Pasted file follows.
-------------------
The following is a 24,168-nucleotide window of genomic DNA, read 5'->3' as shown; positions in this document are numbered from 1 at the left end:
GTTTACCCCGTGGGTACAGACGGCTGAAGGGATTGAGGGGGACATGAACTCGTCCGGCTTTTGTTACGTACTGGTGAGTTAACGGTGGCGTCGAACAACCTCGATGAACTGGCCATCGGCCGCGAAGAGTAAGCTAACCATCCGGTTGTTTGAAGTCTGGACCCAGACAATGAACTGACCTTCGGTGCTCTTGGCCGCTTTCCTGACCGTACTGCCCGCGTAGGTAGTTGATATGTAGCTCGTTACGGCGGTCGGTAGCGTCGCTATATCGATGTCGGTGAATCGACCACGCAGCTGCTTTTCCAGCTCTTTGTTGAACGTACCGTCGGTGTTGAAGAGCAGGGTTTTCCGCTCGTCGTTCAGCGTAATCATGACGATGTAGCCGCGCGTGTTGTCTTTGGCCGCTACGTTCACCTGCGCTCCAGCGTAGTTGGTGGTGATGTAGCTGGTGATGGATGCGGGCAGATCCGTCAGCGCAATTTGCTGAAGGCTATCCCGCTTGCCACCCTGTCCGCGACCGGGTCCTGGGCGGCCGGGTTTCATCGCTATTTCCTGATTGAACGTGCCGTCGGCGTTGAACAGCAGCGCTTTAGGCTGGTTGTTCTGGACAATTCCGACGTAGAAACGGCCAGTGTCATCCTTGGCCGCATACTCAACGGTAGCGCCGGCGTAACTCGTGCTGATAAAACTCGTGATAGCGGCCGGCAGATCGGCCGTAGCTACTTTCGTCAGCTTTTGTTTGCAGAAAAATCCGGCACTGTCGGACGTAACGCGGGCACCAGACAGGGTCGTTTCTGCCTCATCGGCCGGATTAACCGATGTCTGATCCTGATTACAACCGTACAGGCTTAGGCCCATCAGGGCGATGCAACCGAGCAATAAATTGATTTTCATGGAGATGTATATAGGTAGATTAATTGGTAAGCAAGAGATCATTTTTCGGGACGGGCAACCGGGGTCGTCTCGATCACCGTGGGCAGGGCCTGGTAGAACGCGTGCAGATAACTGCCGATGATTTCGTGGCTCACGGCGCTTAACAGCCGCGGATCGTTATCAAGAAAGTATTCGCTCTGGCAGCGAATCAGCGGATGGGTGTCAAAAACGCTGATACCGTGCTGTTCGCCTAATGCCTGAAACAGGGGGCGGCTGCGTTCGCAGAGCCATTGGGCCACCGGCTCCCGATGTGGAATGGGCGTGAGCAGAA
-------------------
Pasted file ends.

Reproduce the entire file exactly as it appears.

The following is a 24,168-nucleotide window of genomic DNA, read 5'->3' as shown; positions in this document are numbered from 1 at the left end:
GTTTACCCCGTGGGTACAGACGGCTGAAGGGATTGAGGGGGACATGAACTCGTCCGGCTTTTGTTACGTACTGGTGAGTTAACGGTGGCGTCGAACAACCTCGATGAACTGGCCATCGGCCGCGAAGAGTAAGCTAACCATCCGGTTGTTTGAAGTCTGGACCCAGACAATGAACTGACCTTCGGTGCTCTTGGCCGCTTTCCTGACCGTACTGCCCGCGTAGGTAGTTGATATGTAGCTCGTTACGGCGGTCGGTAGCGTCGCTATATCGATGTCGGTGAATCGACCACGCAGCTGCTTTTCCAGCTCTTTGTTGAACGTACCGTCGGTGTTGAAGAGCAGGGTTTTCCGCTCGTCGTTCAGCGTAATCATGACGATGTAGCCGCGCGTGTTGTCTTTGGCCGCTACGTTCACCTGCGCTCCAGCGTAGTTGGTGGTGATGTAGCTGGTGATGGATGCGGGCAGATCCGTCAGCGCAATTTGCTGAAGGCTATCCCGCTTGCCACCCTGTCCGCGACCGGGTCCTGGGCGGCCGGGTTTCATCGCTATTTCCTGATTGAACGTGCCGTCGGCGTTGAACAGCAGCGCTTTAGGCTGGTTGTTCTGGACAATTCCGACGTAGAAACGGCCAGTGTCATCCTTGGCCGCATACTCAACGGTAGCGCCGGCGTAACTCGTGCTGATAAAACTCGTGATAGCGGCCGGCAGATCGGCCGTAGCTACTTTCGTCAGCTTTTGTTTGCAGAAAAATCCGGCACTGTCGGACGTAACGCGGGCACCAGACAGGGTCGTTTCTGCCTCATCGGCCGGATTAACCGATGTCTGATCCTGATTACAACCGTACAGGCTTAGGCCCATCAGGGCGATGCAACCGAGCAATAAATTGATTTTCATGGAGATGTATATAGGTAGATTAATTGGTAAGCAAGAGATCATTTTTCGGGACGGGCAACCGGGGTCGTCTCGATCACCGTGGGCAGGGCCTGGTAGAACGCGTGCAGATAACTGCCGATGATTTCGTGGCTCACGGCGCTTAACAGCCGCGGATCGTTATCAAGAAAGTATTCGCTCTGGCAGCGAATCAGCGGATGGGTGTCAAAAACGCTGATACCGTGCTGTTCGCCTAATGCCTGAAACAGGGGGCGGCTGCGTTCGCAGAGCCATTGGGCCACCGGCTCCCGATGTGGAATGGGCGTGAGCAGAA